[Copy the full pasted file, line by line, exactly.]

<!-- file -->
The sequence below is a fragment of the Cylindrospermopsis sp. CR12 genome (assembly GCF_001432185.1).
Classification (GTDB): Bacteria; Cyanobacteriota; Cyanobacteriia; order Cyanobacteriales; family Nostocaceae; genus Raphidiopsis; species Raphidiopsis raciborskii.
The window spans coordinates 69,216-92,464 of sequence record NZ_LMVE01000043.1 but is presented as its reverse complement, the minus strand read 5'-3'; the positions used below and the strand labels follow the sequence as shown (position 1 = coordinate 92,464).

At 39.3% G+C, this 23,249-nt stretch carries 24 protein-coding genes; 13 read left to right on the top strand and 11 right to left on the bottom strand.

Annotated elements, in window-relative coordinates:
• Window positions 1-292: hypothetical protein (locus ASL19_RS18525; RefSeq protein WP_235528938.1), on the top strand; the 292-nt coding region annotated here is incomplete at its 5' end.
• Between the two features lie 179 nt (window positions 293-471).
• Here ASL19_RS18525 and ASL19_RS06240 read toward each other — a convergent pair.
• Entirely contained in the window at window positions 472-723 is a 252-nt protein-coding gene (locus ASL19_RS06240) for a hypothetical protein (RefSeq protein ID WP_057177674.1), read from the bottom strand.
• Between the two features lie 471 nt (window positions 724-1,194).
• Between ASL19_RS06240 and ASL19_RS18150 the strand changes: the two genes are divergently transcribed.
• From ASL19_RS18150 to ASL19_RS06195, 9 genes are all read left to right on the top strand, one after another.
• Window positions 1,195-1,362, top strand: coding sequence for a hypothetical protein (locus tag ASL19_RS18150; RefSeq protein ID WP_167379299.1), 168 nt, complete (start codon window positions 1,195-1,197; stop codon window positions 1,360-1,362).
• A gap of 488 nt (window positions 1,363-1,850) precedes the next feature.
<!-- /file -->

The sequence below is a fragment of the Cylindrospermopsis sp. CR12 genome (assembly GCF_001432185.1).
Classification (GTDB): Bacteria; Cyanobacteriota; Cyanobacteriia; order Cyanobacteriales; family Nostocaceae; genus Raphidiopsis; species Raphidiopsis raciborskii.
The window spans coordinates 69,216-92,464 of sequence record NZ_LMVE01000043.1 but is presented as its reverse complement, the minus strand read 5'-3'; the positions used below and the strand labels follow the sequence as shown (position 1 = coordinate 92,464).

At 39.3% G+C, this 23,249-nt stretch carries 24 protein-coding genes; 13 read left to right on the top strand and 11 right to left on the bottom strand.

Annotated elements, in window-relative coordinates:
• Window positions 1-292: hypothetical protein (locus ASL19_RS18525; RefSeq protein WP_235528938.1), on the top strand; the 292-nt coding region annotated here is incomplete at its 5' end.
• Between the two features lie 179 nt (window positions 293-471).
• Here ASL19_RS18525 and ASL19_RS06240 read toward each other — a convergent pair.
• Entirely contained in the window at window positions 472-723 is a 252-nt protein-coding gene (locus ASL19_RS06240) for a hypothetical protein (RefSeq protein ID WP_057177674.1), read from the bottom strand.
• Between the two features lie 471 nt (window positions 724-1,194).
• Between ASL19_RS06240 and ASL19_RS18150 the strand changes: the two genes are divergently transcribed.
• From ASL19_RS18150 to ASL19_RS06195, 9 genes are all read left to right on the top strand, one after another.
• Window positions 1,195-1,362, top strand: coding sequence for a hypothetical protein (locus tag ASL19_RS18150; RefSeq protein ID WP_167379299.1), 168 nt, complete (start codon window positions 1,195-1,197; stop codon window positions 1,360-1,362).
• A gap of 488 nt (window positions 1,363-1,850) precedes the next feature.